All these potent elements are brought to a dangerous boil by the generally celebratory and festive mood, which inevitably surfaces a misplaced sense of pride bordering on braggadocio. There is taunting, heckling, one-upmanship.

I actually have been writing about all misplaced hoopla in my blog since 2005. What follows is an entry I made in my blog in Sept. 25, 2005, slightly edited for clarity.

* * *

I got down from the LRT Station on Vito Cruz Avenue last Sunday to witness an orgy right smack on Taft Avenue. No, it wasn’t the sexual type, although it very well could have been, or should have been. There were wet bodies all right. There were gyrating people on makeshift stages. There were drums and ati-atihan dancers. And there were people, lots and lots of people all jostling for space on that tiny strip of road half of which was already crammed with cars. I was told an Oblation Run (where stark raving naked men make utter fools of themselves and their inadequacies) was even scheduled.

The right side of Taft Avenue, from Vito Cruz to Quirino Avenue, was transformed into a parking area while the other side was the site of the circus (pardon the mixed metaphors—I really could not find one word to describe all that hoopla). Every once in a while, some groups would break into cheers and scream slogans, thrust their fists into the air and beat their chests —somehow reminiscent of gorillas staking their territories. And maybe they really were, I mean stalking their territories on that narrow road.

The bar examinees were walking out of La Salle, site of the bar exams, and were being “greeted” by their frats, schoolmates, parents, lovers, etc, with bouquets of roses, balloons, champagne, drizzles of water, beer, dancing, chanting, etc. There was food on the sidewalk. There were streamers professing support to their bar examinees (there were streamers for specific individual bar examinees too!), streamers bragging about bar records (100 percent passing rate again! Ten topnotchers in x years!). There was hugging and jumping up and down.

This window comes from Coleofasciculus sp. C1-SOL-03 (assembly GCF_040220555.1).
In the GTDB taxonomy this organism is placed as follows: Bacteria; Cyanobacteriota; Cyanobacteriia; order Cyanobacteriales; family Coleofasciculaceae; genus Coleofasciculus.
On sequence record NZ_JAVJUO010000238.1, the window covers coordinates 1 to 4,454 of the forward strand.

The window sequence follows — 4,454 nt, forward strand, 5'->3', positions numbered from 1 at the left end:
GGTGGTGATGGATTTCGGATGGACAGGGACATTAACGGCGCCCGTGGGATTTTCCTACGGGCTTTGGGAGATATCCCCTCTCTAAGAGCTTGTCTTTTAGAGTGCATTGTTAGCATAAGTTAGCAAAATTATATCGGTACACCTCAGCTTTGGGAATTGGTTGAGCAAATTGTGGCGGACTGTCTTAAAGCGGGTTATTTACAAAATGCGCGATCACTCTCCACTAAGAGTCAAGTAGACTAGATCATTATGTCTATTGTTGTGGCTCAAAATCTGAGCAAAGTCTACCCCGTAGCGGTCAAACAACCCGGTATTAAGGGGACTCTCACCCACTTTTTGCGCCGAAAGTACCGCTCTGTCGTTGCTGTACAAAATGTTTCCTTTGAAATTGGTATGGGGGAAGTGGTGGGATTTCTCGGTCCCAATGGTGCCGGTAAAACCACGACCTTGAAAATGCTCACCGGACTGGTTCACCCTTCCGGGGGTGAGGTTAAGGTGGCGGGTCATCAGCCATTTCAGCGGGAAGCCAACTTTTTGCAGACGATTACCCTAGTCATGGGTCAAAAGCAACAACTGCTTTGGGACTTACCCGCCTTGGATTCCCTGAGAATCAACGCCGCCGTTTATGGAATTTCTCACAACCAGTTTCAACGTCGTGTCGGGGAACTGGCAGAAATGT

What the heck was that all about? As I snaked my way out of the orgy to get home to my place on Leon Guinto, I had to restrain myself many times from shouting “what the heck are you doing?!”

To begin with, what is so special about the bar exams- say, from the medical board exams or the CPA board exams—that makes it merit that kind of attention? What is so special about being a lawyer in this country where justice is hard to come by and most of the problems are caused by lawyers anyway?

Okay, okay, I am not exactly a fan of lawyers, but don’t get me wrong—I don’t hate lawyers; they may be up there on the food chain as predators, but to my mind, it is just another profession.

On the last day of the bar examinations, with the results a good five months away, the examinees were already being welcomed into the fold with hoopla, booze, and lots and lots of self-serving posturing. It was one big fraternity of bullies out there claiming a major thoroughfare for themselves, spilling beer on the sidewalk and shouting themselves hoarse with silly slogans about loyalty and solidarity.